Track Record of Irresponsibility

Sulfide Mining Overview | Risks to Clean Water | History of Pollution | Threat to the Economy | What You Can Do

Unfortunately, sulfide mining companies have a long track record of unpredicted pollution and abandoning mines, leaving taxpayers to payfor clean-up or live with the pollution.

Perhaps the best evidence of the industry’s inability to mine safely comes from Wisconsin. There, voters approved a law in 1997 that forbid any new mines unless the company could point to an example of a mine that had operated and been closed without polluting for 10 years. No new sulfide mines have been proposed in the state since.

Failed Predictions

Pollution from sulfide mining is notoriously hard to anticipate. Mining companies often claim that their mines will not pollute, only to end up having significant problems once they start digging.

A landmark study in 2006 looked at the environmental impact statements for 25 recent hardrock mines which were representatives of contemporary mining. The research found that:

  • 100 percent of mines predicted compliance with water quality standards before operations began.
  • 76 percent of mines studied in detail exceeded water quality standards due to mining activity.
  • Mitigation measures predicted to prevent water quality exceedances failed at 64 percent of the mines studied in detail.

The study examined in-depth mines which had an elevated potential for pollution. It is worth noting that technical experts believe the parts of Minnesota where sulfide mining is proposed meet that classification, due to its water-rich environment. Of the mines “with elevated potential for acid drainage or contaminant leaching:”

  • 85% of the mines near surface water exceeded water quality standards
  • 93% of the mines near groundwater exceeded water quality standards.
  • Of the sites that did develop acid drainage, 89% predicted that they would not.

Taxpayers left holding the bag

Rather than pay to clean up and treat the discharge from sulfide mines, which can last for decades or centuries, mining companies have a shameful habit of filing for bankruptcy when the mine is no longer profitable and walking away. Citizens are forced to choose between either living with the pollution, or paying for clean up themselves. Such clean-up often costs tens or hundreds of millions of dollars.

One common practice is to require mining companies to put up a “damage deposit” before they start mining. This financial assurance is available if the company goes bankrupt, abandons the mine, or is otherwise unwilling or unable to pay for clean-up.

A paper released in 2003 found that U.S. taxpayers have been left with clean-up bills at abandoned mines adding up to several billion dollars:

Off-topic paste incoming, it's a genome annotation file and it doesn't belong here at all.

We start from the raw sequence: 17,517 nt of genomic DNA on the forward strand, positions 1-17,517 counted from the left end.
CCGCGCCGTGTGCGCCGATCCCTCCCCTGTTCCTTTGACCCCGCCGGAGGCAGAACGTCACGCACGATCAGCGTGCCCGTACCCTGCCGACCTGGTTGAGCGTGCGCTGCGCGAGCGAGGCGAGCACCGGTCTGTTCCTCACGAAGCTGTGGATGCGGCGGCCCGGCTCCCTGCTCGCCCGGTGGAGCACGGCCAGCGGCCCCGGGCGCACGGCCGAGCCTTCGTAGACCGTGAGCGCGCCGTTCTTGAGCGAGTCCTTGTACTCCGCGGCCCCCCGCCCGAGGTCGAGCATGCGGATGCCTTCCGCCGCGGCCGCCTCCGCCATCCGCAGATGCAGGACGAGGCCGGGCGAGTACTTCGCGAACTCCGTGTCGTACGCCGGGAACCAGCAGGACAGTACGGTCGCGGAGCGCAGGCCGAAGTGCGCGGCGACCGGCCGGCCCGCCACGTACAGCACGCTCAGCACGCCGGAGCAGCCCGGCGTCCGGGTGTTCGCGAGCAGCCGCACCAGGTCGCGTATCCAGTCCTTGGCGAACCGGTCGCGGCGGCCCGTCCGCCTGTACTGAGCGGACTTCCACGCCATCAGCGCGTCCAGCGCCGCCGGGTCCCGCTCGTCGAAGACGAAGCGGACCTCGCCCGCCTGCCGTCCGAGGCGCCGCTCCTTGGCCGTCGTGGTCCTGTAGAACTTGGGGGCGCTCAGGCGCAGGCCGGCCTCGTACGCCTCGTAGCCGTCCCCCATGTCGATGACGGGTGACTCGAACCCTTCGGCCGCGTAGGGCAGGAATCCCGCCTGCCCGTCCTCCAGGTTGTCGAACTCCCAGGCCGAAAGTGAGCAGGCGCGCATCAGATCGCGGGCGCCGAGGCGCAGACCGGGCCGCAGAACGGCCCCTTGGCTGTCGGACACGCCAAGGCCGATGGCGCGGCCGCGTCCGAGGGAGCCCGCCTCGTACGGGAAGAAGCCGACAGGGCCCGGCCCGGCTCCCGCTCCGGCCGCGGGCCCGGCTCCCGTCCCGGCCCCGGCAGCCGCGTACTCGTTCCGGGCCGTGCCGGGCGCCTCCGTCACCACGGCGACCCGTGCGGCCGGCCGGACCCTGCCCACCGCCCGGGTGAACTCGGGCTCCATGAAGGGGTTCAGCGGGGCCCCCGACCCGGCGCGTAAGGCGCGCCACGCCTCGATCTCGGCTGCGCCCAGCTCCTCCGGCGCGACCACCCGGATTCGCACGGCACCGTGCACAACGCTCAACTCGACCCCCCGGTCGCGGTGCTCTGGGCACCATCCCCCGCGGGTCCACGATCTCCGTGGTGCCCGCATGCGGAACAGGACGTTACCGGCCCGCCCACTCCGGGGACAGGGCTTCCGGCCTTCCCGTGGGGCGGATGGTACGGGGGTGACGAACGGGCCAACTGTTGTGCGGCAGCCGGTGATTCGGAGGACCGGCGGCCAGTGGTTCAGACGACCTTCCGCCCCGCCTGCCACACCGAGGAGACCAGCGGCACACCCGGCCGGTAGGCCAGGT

American taxpayers today are potentially liable for $1 billion to more than $12 billion in clean-upcosts for hardrock mining sites—those designed to extract metals. Because mining companies are inadequately insured to pay for cleaning up their toxic pollution, the public is left with staggering costs for something as basic to human life as clean water.

Unfortunately, not even this system works perfectly. The mining companies are experts at using subsidiaries and corporate shell games to escape these costly clean-ups, once they have made their profits on a mine.

As Americans have learned in the past decade, from Enron to Bear Stearns, large corporations and financial institutions are not as permanent or as trustworthy as we would like them to be. Also, damage deposits assume clean-up is possible at all. But, once acid mine drainage gets into a river, it will go wherever the water takes it.

Wisconsin’s Flambeau Mine: A poor poster child

The Flambeau Mine

Sulfide mining companies frequently point to the Flambeau Mine, near Ladysmith, WI as an example of “doing it right.” Unfortunately, more than 15 years after the mine closed, it is still polluting and is the subject of citizen lawsuits against the state to force the government to enforce water quality laws.

A study released in 2009 by the Center for Science in Public Participation found that discharge from the mine is contaminating the nearby Flambeau River:

“Copper contamination in excess of Wisconsin water quality standards is reaching the Flambeau River from the Flambeau mine site and the Flambeau pit is leaching contaminants that exceed Wisconsin groundwater quality standards to beyond the slurry wall designed to separate pit water from the Flambeau River. It appears that the state is allowing these unpermitted discharges to continue under the assumptions that (1) dilution in the Flambeau River is such that no impact is occurring, and that (2) no contaminated groundwater from the pit is flowing under the Flambeau River toward the groundwater compliance boundary.” - Report on Groundwater and Surface Water Contamination at the Flambeau Mine (PDF)


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